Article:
To 2040

Jorie Graham

Shortlisted for the 2024 Griffin Poetry Prize

Finalist for the 2024 Pulitzer Prize

It is rare to find in one collection an entire skyline burning and the quiet to follow a single worm, to hear soil breathein Jorie Graham’s fifteenth poetry collection, you do. Jorie Graham’s fifteenth poetry collection, To 2040, opens in question punctuated as fact: “Are we / extinct yet. Who owns / the map.” In these visionary new poems, Graham is part historian, part cartographer as she plots an apocalyptic world where rain must be translated, silence sings louder than speech, and wired birds parrot recordings of their extinct ancestors. In one poem, the speaker is warned by a clairvoyant “the American experiment will end in 2030.” Graham shows us our potentially inevitable future soundtracked by sirens among industrial ruins, contemplating the loss of those who inhabited and named them. 

In sparse lines that move with cinematic precision, these poems pan from overhead views of reshaped shorelines to close-ups of a worm burrowing through earth. Here, we linger, climate crisis on hold, as Graham asks us to sit silently, to hear soil breathe. An urgent open letter to the future, with a habit of looking back, To 2040 is narrated by a speaker who reflects on her own mortality—in the glass window of a radiotherapy room, in the first “claw full of hair” placed gently on a green shower ledge. In poems that look to 2040 as both future and event-horizon, we leave the collection warned, infinitely wiser, and yet more attentively on edge. “Inhale. / Are you still there / the sun says to me.” And, from the title poem, “what was yr message, what were u meant to / pass on?”

ISBN: 9781556596773

Format: Hardcover




About the Author

Jorie Graham was born in New York City in 1950. She was raised in Rome, Italy and educated in French schools. She studied philosophy at the Sorbonne in Paris before attending New York University as an undergraduate, where she studied filmmaking. She received an MFA in poetry from the University of Iowa. Graham is the author of 14 collections of poetry, most recently Runaway (Ecco 2020), Fast (Ecco 2017), PLACE (Ecco 2012), Sea Change (Ecco, 2008) and The Dream of the Unified Field: Selected Poems 1974-1994, which won …

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Reviews


2024 Pulitzer Prize Finalist

2024 Griffin Poetry Prize Shortlist

“A fluent yet spare volume about grief, loss, and vulnerability, through an array of themes including environmental disaster and personal mortality.”—Pulitzer Prize Finalist Citation

“’How do I/ find sufficient// ignorance. How do I// not summarize/ anything,’ Graham writes in the first pages of her coruscating new work, then proceeds to show readers how to look with pitiless honesty at a damaged world, now and in the future, as even rocks burn, winds stir, and the end nears. A wondrously unsettling read.”—Barbara Hoffert, Library Journal, Best Poetry of 2023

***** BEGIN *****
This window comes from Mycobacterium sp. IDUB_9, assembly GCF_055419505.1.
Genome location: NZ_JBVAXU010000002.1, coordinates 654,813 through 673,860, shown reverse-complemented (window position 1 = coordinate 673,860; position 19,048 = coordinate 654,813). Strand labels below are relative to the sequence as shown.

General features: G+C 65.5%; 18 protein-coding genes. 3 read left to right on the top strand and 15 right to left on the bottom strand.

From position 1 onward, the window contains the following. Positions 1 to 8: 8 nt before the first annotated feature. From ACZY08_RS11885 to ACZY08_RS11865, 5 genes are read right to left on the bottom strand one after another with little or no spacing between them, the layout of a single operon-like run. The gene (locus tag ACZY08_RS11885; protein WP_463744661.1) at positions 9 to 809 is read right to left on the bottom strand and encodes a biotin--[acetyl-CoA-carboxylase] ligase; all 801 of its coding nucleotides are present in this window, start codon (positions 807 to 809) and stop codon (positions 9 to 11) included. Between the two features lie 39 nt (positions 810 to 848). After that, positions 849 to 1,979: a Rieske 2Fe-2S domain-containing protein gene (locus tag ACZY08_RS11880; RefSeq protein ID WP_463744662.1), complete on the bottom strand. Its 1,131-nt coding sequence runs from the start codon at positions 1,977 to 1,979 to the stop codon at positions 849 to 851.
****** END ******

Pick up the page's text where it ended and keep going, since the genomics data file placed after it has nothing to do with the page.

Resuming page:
“Most notable of the many collections rooted in ecology . . . driven by a skittish yet visionary energy that makes an apocalyptic future feel cinematically thrilling, frightening and all too plausible.”—Guardian

“Her latest collection, To 2040, is the culmination of a long career exploring humanity and the environment. Amid much despair, there is hope, too.”—Carol Muske-Dukes, Washington Post

“With a characteristically unflinching eye and formally innovative approach, Graham contemplates extinction and the apocalyptic circumstances of the climate catastrophe. These poems inventively and hauntingly conjure future landscapes, sights, and sounds, offering a gripping and urgent reminder of the future that might await humanity if more isn’t done to change course.”—Publishers Weekly, Best Books of 2023

“An urgent, vivacious book based in stark reality but written with craft and beauty.”—Financial Times

“Pulitzer Prize winner Graham’s 15th collection is perhaps her finest and most profound work yet, revealing such astonishing individuality in the idiosyncratic, elliptical style she has perfected over more than 40 years that fellow poets may feel tempted to throw up their hands in despair. This is a poetry of passionate intensity and conviction that reverberates with an astonishing and almost spiritual transcendence. . . . Since the death of A.R. Ammons, no U.S. poet has demanded so much of her reader or offered so rich and mysterious a reward. Here we are reminded not of Eliot or Yeats but of Habakkuk, Hosea, and especially that voice from the end of Job that cries out, ‘Gird up your loins man, and I will question you….’ VERDICT A masterpiece that belongs in every library where poetry is found.”—Library Journal, starred review